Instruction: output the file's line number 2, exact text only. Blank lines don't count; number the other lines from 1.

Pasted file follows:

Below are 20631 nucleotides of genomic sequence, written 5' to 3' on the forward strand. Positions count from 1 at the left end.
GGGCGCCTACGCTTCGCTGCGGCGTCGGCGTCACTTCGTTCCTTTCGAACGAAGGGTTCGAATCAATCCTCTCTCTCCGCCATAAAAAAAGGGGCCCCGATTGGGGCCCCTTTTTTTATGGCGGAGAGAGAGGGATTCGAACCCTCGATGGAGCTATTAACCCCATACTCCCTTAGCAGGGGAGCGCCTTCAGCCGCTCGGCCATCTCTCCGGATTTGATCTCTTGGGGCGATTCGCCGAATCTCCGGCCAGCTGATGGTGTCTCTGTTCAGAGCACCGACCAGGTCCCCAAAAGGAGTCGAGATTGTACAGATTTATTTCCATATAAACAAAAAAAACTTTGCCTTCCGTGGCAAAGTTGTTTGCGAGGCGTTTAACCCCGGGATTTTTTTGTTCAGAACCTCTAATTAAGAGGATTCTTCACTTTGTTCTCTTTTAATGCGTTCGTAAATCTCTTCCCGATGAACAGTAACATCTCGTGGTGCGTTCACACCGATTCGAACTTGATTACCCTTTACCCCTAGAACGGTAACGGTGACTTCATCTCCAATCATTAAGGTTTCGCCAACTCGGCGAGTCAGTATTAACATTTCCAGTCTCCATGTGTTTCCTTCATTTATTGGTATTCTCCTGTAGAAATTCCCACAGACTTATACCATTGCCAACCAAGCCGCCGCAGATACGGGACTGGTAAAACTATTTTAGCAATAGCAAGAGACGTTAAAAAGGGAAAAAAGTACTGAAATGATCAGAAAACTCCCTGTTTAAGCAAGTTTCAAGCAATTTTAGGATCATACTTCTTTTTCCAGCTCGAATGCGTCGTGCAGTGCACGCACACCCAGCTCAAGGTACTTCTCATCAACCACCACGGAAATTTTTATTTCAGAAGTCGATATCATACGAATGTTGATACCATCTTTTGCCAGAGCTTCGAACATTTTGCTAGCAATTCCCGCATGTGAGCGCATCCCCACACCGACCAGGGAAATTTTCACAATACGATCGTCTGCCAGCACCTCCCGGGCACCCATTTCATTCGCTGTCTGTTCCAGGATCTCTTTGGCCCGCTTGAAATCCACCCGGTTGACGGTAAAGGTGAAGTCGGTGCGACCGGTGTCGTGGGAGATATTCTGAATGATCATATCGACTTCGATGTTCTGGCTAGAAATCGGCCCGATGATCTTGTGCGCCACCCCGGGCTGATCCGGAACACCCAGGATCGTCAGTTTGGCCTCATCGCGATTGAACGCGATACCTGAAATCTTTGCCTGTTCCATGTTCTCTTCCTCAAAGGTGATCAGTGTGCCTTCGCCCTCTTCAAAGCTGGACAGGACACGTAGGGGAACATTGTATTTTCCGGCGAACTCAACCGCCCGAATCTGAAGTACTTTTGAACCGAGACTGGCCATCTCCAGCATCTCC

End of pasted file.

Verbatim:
GGGCGCCTACGCTTCGCTGCGGCGTCGGCGTCACTTCGTTCCTTTCGAACGAAGGGTTCGAATCAATCCTCTCTCTCCGCCATAAAAAAAGGGGCCCCGATTGGGGCCCCTTTTTTTATGGCGGAGAGAGAGGGATTCGAACCCTCGATGGAGCTATTAACCCCATACTCCCTTAGCAGGGGAGCGCCTTCAGCCGCTCGGCCATCTCTCCGGATTTGATCTCTTGGGGCGATTCGCCGAATCTCCGGCCAGCTGATGGTGTCTCTGTTCAGAGCACCGACCAGGTCCCCAAAAGGAGTCGAGATTGTACAGATTTATTTCCATATAAACAAAAAAAACTTTGCCTTCCGTGGCAAAGTTGTTTGCGAGGCGTTTAACCCCGGGATTTTTTTGTTCAGAACCTCTAATTAAGAGGATTCTTCACTTTGTTCTCTTTTAATGCGTTCGTAAATCTCTTCCCGATGAACAGTAACATCTCGTGGTGCGTTCACACCGATTCGAACTTGATTACCCTTTACCCCTAGAACGGTAACGGTGACTTCATCTCCAATCATTAAGGTTTCGCCAACTCGGCGAGTCAGTATTAACATTTCCAGTCTCCATGTGTTTCCTTCATTTATTGGTATTCTCCTGTAGAAATTCCCACAGACTTATACCATTGCCAACCAAGCCGCCGCAGATACGGGACTGGTAAAACTATTTTAGCAATAGCAAGAGACGTTAAAAAGGGAAAAAAGTACTGAAATGATCAGAAAACTCCCTGTTTAAGCAAGTTTCAAGCAATTTTAGGATCATACTTCTTTTTCCAGCTCGAATGCGTCGTGCAGTGCACGCACACCCAGCTCAAGGTACTTCTCATCAACCACCACGGAAATTTTTATTTCAGAAGTCGATATCATACGAATGTTGATACCATCTTTTGCCAGAGCTTCGAACATTTTGCTAGCAATTCCCGCATGTGAGCGCATCCCCACACCGACCAGGGAAATTTTCACAATACGATCGTCTGCCAGCACCTCCCGGGCACCCATTTCATTCGCTGTCTGTTCCAGGATCTCTTTGGCCCGCTTGAAATCCACCCGGTTGACGGTAAAGGTGAAGTCGGTGCGACCGGTGTCGTGGGAGATATTCTGAATGATCATATCGACTTCGATGTTCTGGCTAGAAATCGGCCCGATGATCTTGTGCGCCACCCCGGGCTGATCCGGAACACCCAGGATCGTCAGTTTGGCCTCATCGCGATTGAACGCGATACCTGAAATCTTTGCCTGTTCCATGTTCTCTTCCTCAAAGGTGATCAGTGTGCCTTCGCCCTCTTCAAAGCTGGACAGGACACGTAGGGGAACATTGTATTTTCCGGCGAACTCAACCGCCCGAATCTGAAGTACTTTTGAACCGAGACTGGCCATCTCCAGCATCTCC